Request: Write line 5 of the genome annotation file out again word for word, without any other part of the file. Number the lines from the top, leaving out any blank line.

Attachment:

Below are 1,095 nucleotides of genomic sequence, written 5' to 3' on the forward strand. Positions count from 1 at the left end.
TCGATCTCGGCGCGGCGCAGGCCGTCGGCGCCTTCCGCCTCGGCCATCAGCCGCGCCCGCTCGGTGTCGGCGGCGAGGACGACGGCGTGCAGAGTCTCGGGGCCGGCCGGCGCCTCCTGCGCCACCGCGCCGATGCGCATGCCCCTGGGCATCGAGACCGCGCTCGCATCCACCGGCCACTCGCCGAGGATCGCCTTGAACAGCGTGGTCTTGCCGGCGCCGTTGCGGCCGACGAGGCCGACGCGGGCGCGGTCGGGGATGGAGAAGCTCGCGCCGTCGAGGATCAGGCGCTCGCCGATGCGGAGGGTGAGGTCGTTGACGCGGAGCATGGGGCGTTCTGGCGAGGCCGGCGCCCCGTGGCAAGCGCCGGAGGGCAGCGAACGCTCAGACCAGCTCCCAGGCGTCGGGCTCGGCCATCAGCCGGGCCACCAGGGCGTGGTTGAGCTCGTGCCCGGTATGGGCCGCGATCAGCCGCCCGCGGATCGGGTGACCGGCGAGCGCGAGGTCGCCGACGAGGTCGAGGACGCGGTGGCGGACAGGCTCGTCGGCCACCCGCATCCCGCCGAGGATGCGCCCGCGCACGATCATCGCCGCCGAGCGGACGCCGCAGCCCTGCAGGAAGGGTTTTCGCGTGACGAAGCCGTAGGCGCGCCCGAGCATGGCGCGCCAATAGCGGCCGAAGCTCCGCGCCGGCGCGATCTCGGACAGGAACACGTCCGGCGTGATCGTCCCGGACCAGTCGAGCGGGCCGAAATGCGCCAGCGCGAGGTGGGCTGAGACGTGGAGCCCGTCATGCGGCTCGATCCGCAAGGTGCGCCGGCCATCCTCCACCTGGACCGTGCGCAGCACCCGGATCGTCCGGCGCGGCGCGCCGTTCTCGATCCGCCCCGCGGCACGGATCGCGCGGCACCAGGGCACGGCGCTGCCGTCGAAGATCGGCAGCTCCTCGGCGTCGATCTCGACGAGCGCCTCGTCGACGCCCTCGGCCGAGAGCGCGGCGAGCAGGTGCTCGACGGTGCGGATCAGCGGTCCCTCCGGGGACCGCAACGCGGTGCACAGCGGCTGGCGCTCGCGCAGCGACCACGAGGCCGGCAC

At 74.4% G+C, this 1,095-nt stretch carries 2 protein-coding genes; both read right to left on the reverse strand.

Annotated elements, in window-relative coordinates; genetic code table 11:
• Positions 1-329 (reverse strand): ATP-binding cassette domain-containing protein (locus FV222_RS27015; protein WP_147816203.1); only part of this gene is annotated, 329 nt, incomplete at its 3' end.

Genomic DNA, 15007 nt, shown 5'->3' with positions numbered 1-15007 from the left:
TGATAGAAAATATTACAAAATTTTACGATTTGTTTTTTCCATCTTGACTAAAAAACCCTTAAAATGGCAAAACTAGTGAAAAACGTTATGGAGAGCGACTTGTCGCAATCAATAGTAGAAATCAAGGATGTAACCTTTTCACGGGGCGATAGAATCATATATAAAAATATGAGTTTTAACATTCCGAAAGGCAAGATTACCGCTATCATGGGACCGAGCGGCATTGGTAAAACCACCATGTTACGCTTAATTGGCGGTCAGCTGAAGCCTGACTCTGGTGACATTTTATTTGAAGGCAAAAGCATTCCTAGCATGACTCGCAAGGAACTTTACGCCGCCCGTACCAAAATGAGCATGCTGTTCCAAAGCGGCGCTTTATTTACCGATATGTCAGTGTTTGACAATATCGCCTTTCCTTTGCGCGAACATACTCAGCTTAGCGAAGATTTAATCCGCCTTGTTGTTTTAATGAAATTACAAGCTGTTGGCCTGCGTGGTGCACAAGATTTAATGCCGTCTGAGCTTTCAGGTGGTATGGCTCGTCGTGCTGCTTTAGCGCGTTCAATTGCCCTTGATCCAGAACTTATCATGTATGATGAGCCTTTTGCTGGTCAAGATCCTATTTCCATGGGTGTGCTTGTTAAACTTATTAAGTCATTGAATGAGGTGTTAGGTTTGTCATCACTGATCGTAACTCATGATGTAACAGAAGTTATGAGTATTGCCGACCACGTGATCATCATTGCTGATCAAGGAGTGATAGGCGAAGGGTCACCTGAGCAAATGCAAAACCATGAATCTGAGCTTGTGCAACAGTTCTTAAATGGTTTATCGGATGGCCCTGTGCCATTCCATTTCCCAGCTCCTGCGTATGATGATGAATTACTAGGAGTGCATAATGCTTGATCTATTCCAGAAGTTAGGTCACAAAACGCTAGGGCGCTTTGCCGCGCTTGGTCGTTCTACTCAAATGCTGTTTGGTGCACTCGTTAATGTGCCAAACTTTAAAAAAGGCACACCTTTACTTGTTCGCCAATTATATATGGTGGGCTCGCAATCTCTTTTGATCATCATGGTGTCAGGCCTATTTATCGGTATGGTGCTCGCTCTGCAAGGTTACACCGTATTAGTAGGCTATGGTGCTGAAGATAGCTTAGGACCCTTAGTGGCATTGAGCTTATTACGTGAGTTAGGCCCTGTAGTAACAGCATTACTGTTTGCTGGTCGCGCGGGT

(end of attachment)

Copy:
• Positions 1-329 (reverse strand): ATP-binding cassette domain-containing protein (locus FV222_RS27015; protein WP_147816203.1); only part of this gene is annotated, 329 nt, incomplete at its 3' end.